Daishi’s post about heading back to work was wishful thinking. By the next day Japan was going through rolling blackouts, and there was too much real work to be done for the Namco staff to be messing around at the office. In Monday night he posted this, and has been quiet since:
Due to lack of electricity supplies BNG staff have been told to stay home until things settle down.
It might take some time for us to start operating as usual… http://t.co/RNDELQt
So there’s no Soulcalibur news, but I still wanted to write about something, and I found just the subject: my favourite Korean restaurant, Imonay House. Daishi got to post about all the food he eats, so it’s only fair.
I go there as often as possible, and my last visit was Friday evening. This time I made sure to bring my camera so I could get a few pictures of the place, and my favourite foods.
Imonay House is a tiny place near the edge of Toronto’s Koreatown. About a year and a half ago they closed down, and I felt a little bad. I’d been there a few times, and it was alright. But I had a regular Korean place further west on Bloor, so I wasn’t missing it. However, my regular place was shut down for not paying their rent, and I was forced to make the rounds, taking in as many of the restaurants in Koreatown as I could. Some were good, some were great, but when I went back to the newly reopened Imonay House, now sporting a yellow sign where the old one had been green, I was instantly charmed.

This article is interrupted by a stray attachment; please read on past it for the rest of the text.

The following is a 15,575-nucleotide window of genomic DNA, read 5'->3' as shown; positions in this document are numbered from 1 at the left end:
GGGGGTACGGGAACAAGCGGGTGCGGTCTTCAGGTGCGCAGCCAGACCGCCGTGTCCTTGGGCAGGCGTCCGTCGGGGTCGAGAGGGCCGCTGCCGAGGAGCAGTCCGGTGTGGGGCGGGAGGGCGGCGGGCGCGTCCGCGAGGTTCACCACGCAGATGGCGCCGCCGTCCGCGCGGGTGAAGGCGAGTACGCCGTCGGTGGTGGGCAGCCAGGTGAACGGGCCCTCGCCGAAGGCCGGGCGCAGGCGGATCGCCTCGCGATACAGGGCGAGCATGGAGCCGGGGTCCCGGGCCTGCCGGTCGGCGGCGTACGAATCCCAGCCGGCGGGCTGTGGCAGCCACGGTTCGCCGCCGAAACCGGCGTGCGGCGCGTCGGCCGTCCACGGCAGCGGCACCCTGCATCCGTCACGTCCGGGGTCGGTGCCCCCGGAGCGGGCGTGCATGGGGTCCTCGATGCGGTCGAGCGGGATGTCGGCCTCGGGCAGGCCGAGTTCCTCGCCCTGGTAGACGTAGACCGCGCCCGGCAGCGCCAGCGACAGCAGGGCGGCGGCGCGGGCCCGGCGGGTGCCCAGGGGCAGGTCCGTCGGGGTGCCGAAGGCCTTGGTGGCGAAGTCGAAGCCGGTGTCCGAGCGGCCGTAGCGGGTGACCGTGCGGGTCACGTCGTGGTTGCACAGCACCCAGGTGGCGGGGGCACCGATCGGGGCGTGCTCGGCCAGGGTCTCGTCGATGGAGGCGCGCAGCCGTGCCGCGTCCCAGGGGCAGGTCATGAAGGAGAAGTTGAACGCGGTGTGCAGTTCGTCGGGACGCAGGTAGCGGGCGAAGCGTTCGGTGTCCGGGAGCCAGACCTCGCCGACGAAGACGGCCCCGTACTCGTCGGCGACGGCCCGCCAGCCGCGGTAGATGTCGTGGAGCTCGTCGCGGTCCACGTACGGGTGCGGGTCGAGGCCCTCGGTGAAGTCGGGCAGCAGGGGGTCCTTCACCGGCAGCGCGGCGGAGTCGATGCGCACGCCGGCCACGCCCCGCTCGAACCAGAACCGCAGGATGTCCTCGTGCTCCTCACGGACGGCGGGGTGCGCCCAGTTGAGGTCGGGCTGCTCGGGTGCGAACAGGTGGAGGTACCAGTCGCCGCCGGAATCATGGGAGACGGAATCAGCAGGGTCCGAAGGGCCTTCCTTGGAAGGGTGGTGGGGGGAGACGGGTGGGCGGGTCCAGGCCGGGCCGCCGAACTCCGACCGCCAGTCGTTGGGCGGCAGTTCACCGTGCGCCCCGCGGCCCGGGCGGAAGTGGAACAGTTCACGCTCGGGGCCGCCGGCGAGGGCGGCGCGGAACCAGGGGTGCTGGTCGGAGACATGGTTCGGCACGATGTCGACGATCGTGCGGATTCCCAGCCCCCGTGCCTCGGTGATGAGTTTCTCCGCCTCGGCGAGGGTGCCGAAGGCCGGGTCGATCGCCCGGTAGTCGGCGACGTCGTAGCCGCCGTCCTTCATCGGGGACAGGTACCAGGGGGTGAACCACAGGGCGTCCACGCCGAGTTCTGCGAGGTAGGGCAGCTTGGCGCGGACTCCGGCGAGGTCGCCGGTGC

The new owners, a husband and wife, were extremely friendly. I couldn’t say whether it was because they’d just opened and wanted the business, or they weren’t used to white people coming in to their place, since most of the club kids and students eat at the quicker, more open places down the street. Imonay’s clientele is mostly families and old Korean folk looking for some oldschool food. But after going there a few more times I realized that it’s because they’re just nice people. On my fourth or fifth visit, having come in every week or so, they came over and asked me and my friend our names, and introduced themselves, unprovoked. That’s not something that happens every day.
So, this is Gina.
When she saw me taking pictures of her place she insisted that I take one of her as well, which was a relief because I felt a awkward about telling her I wanted a picture for a tiny blog. She does most of the counter work, running the register and the like, as well as serving. Her husband usually stays in the kitchen, cooking up a storm.
That’s him, reading a paper after the place had closed up for the night.
Gina always knows what we want. After greeting us, and getting us seated, she says, “Large pork bone soup?” And we nod, and she brings us some tea and a pitcher of cold water.
A few minutes later the side dishes arrive. These are complementary, and they rotate regularly, with the only constant being the different kinds of kimchi.